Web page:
What is a Christening? All You Need to Know for the LCS 11 Launch
What is a ship sponsor?
A ship sponsor is most often a woman, and is extended an invitation to sponsor a vessel by the Secretary of the Navy. Usually, this person has dedicated her life to public service, and serves as a central figure during the ship’s christening, launching, and commissioning. Sioux City’s sponsor is Mrs. Mary Winnefeld, wife of ADM James “Sandy” Winnefeld, USN (Ret.).
What is a christening?
The tradition of christening a ship goes back centuries, and is believed to bring good luck and safe travel to the vessel. At the christening ceremony, the sponsor is given the honor of breaking the traditional bottle of champagne against the bow just before the ship enters the water for the first time. Champagne, often viewed as the most elegant of wines, was brought into use during the late 19th century. However, during the prohibition era, ships were christened with water and in the case of one submarine, cider.
How does the launch work?
The actual physical process of launching a ship into the water can be an engineering challenge. Sioux City will be launched on her side from the Fincantieri Marinette Marine shipyard in Marinette, Wisconsin. This method is often used when the body of water does not allow the ship to be launched lengthwise. Other methods include stern-first launching, in which the ship is released into the water lengthwise and backwards. Air-bag launching uses a series of inflatable tubes underneath the hull, or body of the ship. A video of the Little Rock (LCS 9) side launch from July 2015 can be viewed here.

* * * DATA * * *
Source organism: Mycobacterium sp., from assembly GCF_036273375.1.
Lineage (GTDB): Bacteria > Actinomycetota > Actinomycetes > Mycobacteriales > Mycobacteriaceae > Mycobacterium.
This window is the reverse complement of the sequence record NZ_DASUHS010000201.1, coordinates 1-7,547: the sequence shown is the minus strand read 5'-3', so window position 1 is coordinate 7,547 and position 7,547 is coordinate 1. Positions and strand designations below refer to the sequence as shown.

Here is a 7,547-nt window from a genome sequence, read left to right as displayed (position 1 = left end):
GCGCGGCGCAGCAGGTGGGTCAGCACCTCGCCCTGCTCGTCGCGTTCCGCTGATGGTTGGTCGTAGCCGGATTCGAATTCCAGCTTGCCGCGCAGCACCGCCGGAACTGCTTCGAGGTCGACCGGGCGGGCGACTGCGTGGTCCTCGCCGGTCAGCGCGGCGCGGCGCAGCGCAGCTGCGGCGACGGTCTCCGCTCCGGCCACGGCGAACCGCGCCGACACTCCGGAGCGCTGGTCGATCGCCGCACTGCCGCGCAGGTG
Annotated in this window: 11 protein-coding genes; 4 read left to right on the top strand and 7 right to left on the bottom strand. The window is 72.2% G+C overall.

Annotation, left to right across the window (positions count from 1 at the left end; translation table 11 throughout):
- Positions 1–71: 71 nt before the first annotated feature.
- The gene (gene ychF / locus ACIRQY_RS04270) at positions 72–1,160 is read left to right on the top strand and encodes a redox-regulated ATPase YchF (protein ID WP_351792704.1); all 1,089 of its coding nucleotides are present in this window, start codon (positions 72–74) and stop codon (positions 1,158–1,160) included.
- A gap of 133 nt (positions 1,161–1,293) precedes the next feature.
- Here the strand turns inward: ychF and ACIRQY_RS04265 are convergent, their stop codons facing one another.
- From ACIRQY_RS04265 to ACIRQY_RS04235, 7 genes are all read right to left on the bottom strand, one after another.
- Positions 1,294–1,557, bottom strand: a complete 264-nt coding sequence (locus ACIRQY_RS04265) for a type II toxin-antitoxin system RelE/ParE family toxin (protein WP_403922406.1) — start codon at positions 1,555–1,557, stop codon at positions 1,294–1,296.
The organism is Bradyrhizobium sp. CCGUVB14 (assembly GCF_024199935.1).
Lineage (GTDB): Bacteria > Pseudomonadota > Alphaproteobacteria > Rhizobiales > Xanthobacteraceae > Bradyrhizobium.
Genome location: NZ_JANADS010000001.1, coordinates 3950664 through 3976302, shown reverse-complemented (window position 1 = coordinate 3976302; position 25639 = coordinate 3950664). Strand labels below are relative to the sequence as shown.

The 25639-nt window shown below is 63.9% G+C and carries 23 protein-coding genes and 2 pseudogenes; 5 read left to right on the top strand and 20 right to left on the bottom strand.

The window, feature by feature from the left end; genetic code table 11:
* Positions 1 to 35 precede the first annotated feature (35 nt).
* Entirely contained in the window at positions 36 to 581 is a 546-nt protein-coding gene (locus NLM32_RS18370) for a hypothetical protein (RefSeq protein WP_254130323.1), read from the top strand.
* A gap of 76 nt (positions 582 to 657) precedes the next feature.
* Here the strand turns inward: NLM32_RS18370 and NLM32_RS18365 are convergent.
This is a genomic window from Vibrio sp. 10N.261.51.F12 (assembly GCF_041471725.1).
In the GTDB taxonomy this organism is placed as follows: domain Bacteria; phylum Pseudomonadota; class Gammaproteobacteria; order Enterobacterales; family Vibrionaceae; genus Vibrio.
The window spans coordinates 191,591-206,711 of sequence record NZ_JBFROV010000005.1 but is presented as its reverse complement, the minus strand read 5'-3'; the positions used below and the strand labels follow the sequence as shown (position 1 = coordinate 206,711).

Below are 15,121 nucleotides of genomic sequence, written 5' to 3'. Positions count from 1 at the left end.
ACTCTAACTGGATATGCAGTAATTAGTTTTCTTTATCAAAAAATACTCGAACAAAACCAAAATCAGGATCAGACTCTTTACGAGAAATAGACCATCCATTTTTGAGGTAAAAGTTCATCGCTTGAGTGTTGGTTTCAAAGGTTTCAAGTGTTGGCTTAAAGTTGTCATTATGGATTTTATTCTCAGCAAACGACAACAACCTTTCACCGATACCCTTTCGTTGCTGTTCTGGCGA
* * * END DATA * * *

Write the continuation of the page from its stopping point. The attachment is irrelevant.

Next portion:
What happens after the launch?
The christening and the launch give a ship her identity. After the launch, Sioux City will continue to undergo outfitting and testing at Fincantieri Marinette Marine before being commissioned by the Navy in 2017.
What happens when the ship is commissioned?
After Sioux City completes her testing phase known as sea trials, she will be ready to undergo commissioning. Commissioning officially places the ship in active service, where she will be integrated into the fleet and the industry-Navy team will conduct additional program testing and crew training.
What are the other LCSs doing now?
The first LCS, the USS Freedom, completed a deployment to Southeast Asia, where she participated in global naval exercises, sea patrols and humanitarian aid efforts. The successful deployment proved the value of a small surface combatant in the Navy’s Asia-Pacific strategy. Today, she is in her homeport of San Diego, being prepared for her next overseas deployment.
USS Fort Worth is in the midst of her 20-month deployment to Southeast Asia, and like the USS Freedom, has participated in numerous naval exercises, sea patrols and a humanitarian aid effort. She exceeded her one-year deployment mark in November 2015.
USS Milwaukee (LCS 5) is now a member of the U.S. Navy fleet following her commissioning on November 21, 2015.
Detroit (LCS 7) was christened and launched in 2014, and is currently undergoing sea trials in preparation for commissioning in early 2016.
Wichita (LCS 13), Billings (LCS 15), Indianapolis (LCS 17), St. Louis (LCS 19) and Minneapolis-St. Paul (LCS 21) are in various stages of construction. The “laying of the keel” for Billings took place November 2, 2015.
In December 2015, the U.S. Navy issued the Lockheed Martin-led industry team the balance of funding for the construction of Cooperstown (LCS 23), which is expected to begin construction in 2017.